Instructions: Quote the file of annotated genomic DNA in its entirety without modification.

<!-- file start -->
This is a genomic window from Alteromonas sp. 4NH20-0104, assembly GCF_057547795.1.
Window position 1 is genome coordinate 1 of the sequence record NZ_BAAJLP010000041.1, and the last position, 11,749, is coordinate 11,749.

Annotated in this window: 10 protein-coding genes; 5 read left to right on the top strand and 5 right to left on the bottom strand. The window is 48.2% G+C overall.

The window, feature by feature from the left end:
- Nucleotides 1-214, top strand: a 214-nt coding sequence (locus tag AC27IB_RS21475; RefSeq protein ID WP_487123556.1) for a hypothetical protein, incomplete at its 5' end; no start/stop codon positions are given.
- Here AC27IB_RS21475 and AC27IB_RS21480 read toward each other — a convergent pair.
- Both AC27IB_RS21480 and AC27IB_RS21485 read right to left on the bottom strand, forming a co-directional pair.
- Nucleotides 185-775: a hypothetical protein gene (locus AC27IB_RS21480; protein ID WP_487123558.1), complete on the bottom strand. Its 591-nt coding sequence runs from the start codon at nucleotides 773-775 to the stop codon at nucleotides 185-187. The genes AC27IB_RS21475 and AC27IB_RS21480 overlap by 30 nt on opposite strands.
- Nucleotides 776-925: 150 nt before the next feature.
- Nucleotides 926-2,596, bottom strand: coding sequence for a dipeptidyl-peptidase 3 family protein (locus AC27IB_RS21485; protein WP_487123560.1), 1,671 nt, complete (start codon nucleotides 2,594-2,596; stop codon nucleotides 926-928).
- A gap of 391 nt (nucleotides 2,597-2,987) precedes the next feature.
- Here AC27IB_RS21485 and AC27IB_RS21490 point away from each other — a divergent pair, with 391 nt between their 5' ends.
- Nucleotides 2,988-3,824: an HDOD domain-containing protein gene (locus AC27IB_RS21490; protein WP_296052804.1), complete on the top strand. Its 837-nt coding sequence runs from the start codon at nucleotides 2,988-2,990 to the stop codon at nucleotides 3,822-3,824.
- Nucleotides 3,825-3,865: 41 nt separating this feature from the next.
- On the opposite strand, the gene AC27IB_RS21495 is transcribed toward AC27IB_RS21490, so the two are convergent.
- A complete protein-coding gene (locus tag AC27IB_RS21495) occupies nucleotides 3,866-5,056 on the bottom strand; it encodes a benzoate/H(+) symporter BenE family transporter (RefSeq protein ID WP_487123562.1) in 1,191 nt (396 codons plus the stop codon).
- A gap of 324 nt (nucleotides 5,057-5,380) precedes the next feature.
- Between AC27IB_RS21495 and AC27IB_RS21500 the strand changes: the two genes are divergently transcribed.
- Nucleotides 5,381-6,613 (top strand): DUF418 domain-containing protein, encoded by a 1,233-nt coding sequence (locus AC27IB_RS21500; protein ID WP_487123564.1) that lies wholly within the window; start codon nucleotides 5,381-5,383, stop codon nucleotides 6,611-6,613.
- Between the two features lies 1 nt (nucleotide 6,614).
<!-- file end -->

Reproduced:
This is a genomic window from Alteromonas sp. 4NH20-0104, assembly GCF_057547795.1.
Window position 1 is genome coordinate 1 of the sequence record NZ_BAAJLP010000041.1, and the last position, 11,749, is coordinate 11,749.

Annotated in this window: 10 protein-coding genes; 5 read left to right on the top strand and 5 right to left on the bottom strand. The window is 48.2% G+C overall.

The window, feature by feature from the left end:
- Nucleotides 1-214, top strand: a 214-nt coding sequence (locus tag AC27IB_RS21475; RefSeq protein ID WP_487123556.1) for a hypothetical protein, incomplete at its 5' end; no start/stop codon positions are given.
- Here AC27IB_RS21475 and AC27IB_RS21480 read toward each other — a convergent pair.
- Both AC27IB_RS21480 and AC27IB_RS21485 read right to left on the bottom strand, forming a co-directional pair.
- Nucleotides 185-775: a hypothetical protein gene (locus AC27IB_RS21480; protein ID WP_487123558.1), complete on the bottom strand. Its 591-nt coding sequence runs from the start codon at nucleotides 773-775 to the stop codon at nucleotides 185-187. The genes AC27IB_RS21475 and AC27IB_RS21480 overlap by 30 nt on opposite strands.
- Nucleotides 776-925: 150 nt before the next feature.
- Nucleotides 926-2,596, bottom strand: coding sequence for a dipeptidyl-peptidase 3 family protein (locus AC27IB_RS21485; protein WP_487123560.1), 1,671 nt, complete (start codon nucleotides 2,594-2,596; stop codon nucleotides 926-928).
- A gap of 391 nt (nucleotides 2,597-2,987) precedes the next feature.
- Here AC27IB_RS21485 and AC27IB_RS21490 point away from each other — a divergent pair, with 391 nt between their 5' ends.
- Nucleotides 2,988-3,824: an HDOD domain-containing protein gene (locus AC27IB_RS21490; protein WP_296052804.1), complete on the top strand. Its 837-nt coding sequence runs from the start codon at nucleotides 2,988-2,990 to the stop codon at nucleotides 3,822-3,824.
- Nucleotides 3,825-3,865: 41 nt separating this feature from the next.
- On the opposite strand, the gene AC27IB_RS21495 is transcribed toward AC27IB_RS21490, so the two are convergent.
- A complete protein-coding gene (locus tag AC27IB_RS21495) occupies nucleotides 3,866-5,056 on the bottom strand; it encodes a benzoate/H(+) symporter BenE family transporter (RefSeq protein ID WP_487123562.1) in 1,191 nt (396 codons plus the stop codon).
- A gap of 324 nt (nucleotides 5,057-5,380) precedes the next feature.
- Between AC27IB_RS21495 and AC27IB_RS21500 the strand changes: the two genes are divergently transcribed.
- Nucleotides 5,381-6,613 (top strand): DUF418 domain-containing protein, encoded by a 1,233-nt coding sequence (locus AC27IB_RS21500; protein ID WP_487123564.1) that lies wholly within the window; start codon nucleotides 5,381-5,383, stop codon nucleotides 6,611-6,613.
- Between the two features lies 1 nt (nucleotide 6,614).